An important moment for disability rights advocates happened in West Des Moines Sunday morning; a presidential candidate hosted a first-of-its-kind disability rights panel in the first-in-the-nation caucus state.
Former Iowa Senator Tom Harkin, who wrote the Americans with Disabilities Act 29 years ago, joined presidential candidate Kirsten Gillibrand on stage to hear the stories of Iowans who are living with disabilities.
“I believe God puts us in places for a reason. He gives us ideas in our hearts that we just can’t let go,” Gillibrand said. “This is an idea that certainly Senator Harkin has had and has fought for, for over 30 years. It’s something that he has been convicted with. He has given that conviction to me.”
The two senators talked about what they’ve already done to enable people with disabilities, and then spent time listening to three disabilities advocates speak about the struggles they’ve faced.
Bill Stumpf, and his 29-year-old son Kyle, shared stories about the problems they had when Kyle was in school. Bill said he always had to fight to get Kyle included in daily activities. Gillibrand brought the Stumpfs as her personal guests to the Detroit Democratic debate.
“The early years, although difficult, were more successful than junior high and high school years,” Stumpf said. “At that point, it seemed easier to focus on his finishing school and using home and community-based services to help get Kyle more independent.”
He said high school wasn’t necessarily bad for Kyle, but it was less inclusive than what he would have liked.
Carrie Chapman, of Altoona, told the group about the random challenges she’s encountered since she went blind in 2011.
She said she has a hard time getting rides via Uber and taxi services because they know she’s blind. She also said she can’t easily read the labels on her medication bottles and she talked about going through the Iowa School of the Blind to help her be able to better navigate the world.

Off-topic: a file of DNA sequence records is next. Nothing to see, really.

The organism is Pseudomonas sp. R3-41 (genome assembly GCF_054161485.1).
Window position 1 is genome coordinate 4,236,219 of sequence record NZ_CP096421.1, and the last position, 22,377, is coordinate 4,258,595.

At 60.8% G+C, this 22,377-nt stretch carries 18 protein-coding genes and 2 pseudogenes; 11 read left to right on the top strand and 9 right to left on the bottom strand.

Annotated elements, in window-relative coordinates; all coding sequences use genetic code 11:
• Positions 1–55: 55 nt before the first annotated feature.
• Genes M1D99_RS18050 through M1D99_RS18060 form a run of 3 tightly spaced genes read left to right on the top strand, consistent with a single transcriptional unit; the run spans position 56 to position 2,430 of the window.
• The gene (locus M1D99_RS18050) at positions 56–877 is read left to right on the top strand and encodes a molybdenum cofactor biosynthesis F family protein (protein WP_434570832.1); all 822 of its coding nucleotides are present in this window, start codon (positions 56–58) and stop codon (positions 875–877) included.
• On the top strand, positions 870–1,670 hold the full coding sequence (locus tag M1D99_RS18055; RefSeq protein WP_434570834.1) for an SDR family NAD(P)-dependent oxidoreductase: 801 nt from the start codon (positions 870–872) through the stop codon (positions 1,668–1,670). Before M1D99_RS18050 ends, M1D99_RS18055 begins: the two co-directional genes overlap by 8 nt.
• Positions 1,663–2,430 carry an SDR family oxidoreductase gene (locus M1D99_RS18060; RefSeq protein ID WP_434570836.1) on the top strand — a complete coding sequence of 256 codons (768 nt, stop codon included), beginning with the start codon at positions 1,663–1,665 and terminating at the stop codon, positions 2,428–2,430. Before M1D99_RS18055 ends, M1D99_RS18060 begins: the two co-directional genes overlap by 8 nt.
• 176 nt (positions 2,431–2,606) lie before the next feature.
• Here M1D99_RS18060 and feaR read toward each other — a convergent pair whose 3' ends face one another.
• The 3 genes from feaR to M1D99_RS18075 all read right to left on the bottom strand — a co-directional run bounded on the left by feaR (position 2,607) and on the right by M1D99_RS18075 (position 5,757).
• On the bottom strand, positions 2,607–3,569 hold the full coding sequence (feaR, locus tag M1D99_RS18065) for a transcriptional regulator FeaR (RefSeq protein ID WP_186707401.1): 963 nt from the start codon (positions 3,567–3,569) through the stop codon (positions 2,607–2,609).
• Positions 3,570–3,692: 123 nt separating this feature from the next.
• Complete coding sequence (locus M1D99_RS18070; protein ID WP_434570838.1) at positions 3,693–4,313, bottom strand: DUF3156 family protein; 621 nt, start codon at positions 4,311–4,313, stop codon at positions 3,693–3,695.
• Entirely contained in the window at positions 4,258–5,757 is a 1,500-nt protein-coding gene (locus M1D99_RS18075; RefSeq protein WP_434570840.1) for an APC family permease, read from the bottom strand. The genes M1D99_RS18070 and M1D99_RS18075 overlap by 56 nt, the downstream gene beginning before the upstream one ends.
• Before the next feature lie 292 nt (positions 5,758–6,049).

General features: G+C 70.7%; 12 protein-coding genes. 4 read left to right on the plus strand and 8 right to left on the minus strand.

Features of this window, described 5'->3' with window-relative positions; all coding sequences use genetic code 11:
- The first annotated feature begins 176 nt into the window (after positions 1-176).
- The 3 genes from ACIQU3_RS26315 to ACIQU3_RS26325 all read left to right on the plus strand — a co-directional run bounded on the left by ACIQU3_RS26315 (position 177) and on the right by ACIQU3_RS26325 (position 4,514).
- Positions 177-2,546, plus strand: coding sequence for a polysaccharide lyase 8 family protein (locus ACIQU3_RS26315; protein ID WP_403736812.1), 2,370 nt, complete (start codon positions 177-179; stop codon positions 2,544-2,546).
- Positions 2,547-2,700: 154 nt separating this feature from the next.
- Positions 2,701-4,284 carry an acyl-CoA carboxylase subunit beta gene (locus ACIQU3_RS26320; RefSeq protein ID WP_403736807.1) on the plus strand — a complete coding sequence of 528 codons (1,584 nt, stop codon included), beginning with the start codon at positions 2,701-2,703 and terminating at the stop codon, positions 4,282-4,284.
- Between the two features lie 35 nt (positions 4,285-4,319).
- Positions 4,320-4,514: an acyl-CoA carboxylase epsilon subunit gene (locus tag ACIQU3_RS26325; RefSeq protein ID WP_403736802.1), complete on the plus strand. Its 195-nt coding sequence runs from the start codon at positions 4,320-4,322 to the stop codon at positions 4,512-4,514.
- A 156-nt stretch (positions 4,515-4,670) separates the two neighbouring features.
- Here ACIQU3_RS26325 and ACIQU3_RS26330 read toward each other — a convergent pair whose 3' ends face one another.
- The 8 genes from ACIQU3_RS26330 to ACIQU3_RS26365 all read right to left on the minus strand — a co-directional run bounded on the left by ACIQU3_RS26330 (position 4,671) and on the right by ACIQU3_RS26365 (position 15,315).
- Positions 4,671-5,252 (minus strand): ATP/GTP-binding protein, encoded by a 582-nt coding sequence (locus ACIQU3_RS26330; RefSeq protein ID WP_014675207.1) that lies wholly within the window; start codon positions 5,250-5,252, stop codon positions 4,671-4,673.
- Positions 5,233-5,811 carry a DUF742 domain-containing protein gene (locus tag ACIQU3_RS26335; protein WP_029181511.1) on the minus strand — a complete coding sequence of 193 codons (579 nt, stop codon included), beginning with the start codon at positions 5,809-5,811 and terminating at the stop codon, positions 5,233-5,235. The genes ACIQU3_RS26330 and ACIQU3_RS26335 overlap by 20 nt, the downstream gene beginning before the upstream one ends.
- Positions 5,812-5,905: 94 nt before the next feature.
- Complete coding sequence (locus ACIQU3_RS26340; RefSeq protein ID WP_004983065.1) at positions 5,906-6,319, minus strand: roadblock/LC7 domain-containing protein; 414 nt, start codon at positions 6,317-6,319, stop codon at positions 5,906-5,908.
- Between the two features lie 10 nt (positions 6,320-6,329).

Shelley Jespering, who is quadriplegic and from Ames, told the senators about how her life changed when she was paralyzed at the age of 28.
She said she had to learn how to drive an accessible car and learn how to do things independently again.
Jespering said she’s able to live at home with some help, but she has been unsuccessful at retaining a home health care provider through Medicaid. On Wednesday, she received her fourth 30-day notification since 2016 telling her that her provider would be cancelling services.
She can’t live at home without assistance, so Jespering is feeling pressured to move into a nursing facility even though she is still capable enough to hold down a job.
Gillibrand said she understands the problems with Medicaid in Iowa.
“Your Medicaid has been privatized and that has been crippling,” Gillibrand said. “I understand how bad that is for you. I will make sure as President that we don’t allow Medicaid to be privatized.”
Gillibrand listed numerous ways she plans to help people with disabilities thrive in the future.
She wants to raise the social security disability benefit to $1,500 so it reflects a living wage, and promised to fully fund job training opportunities for people with disabilities.
Gillibrand also said she will work to end discrimination.
“We want to make sure that if I’m president, that my Department of Justice actually investigates discrimination against people in our disability community,” Gillibrand said. “We want to make sure you have every right to work in the place you want to work and to get the training to work where you want to work.”
Gillibrand later promised she would appoint a person with disabilities to her cabinet when she becomes president so someone “who can speak from their own experience about their own challenges,” will be at the table where decisions are made.
Harkin brought up a few more ideas and encouraged Gillibrand to continue to work on federal legislation that would enforce home builders to make houses handicap accessible.
“If you build a house from the beginning that’s fully accessible, it does not cost any more than not doing it,” Harkin said. It only costs more when you have to make the corrections later on.
He also said the government should be including children with disabilities in their plans as they map out the future of early childhood education.
Harkin praised Gillibrand for being the first candidate on either side of the aisle to host a disability rights forum, and Gillibrand thanked Harkin for his dedication to the cause.
“He is somebody who has every day of his public service career lifted up voices that weren’t being listened to, voices that weren’t being heard,” Gillibrand said about Harkin. “He has always been a voice for the voiceless. He is someone I’ve admired my entire public service life.”
“I can’t think of a public servant who is more honest, who has more integrity, and has more care for those who need his compassion, his care and his fight,” she said of the former Iowa Senator. “He is a champion.”
by Paige Godden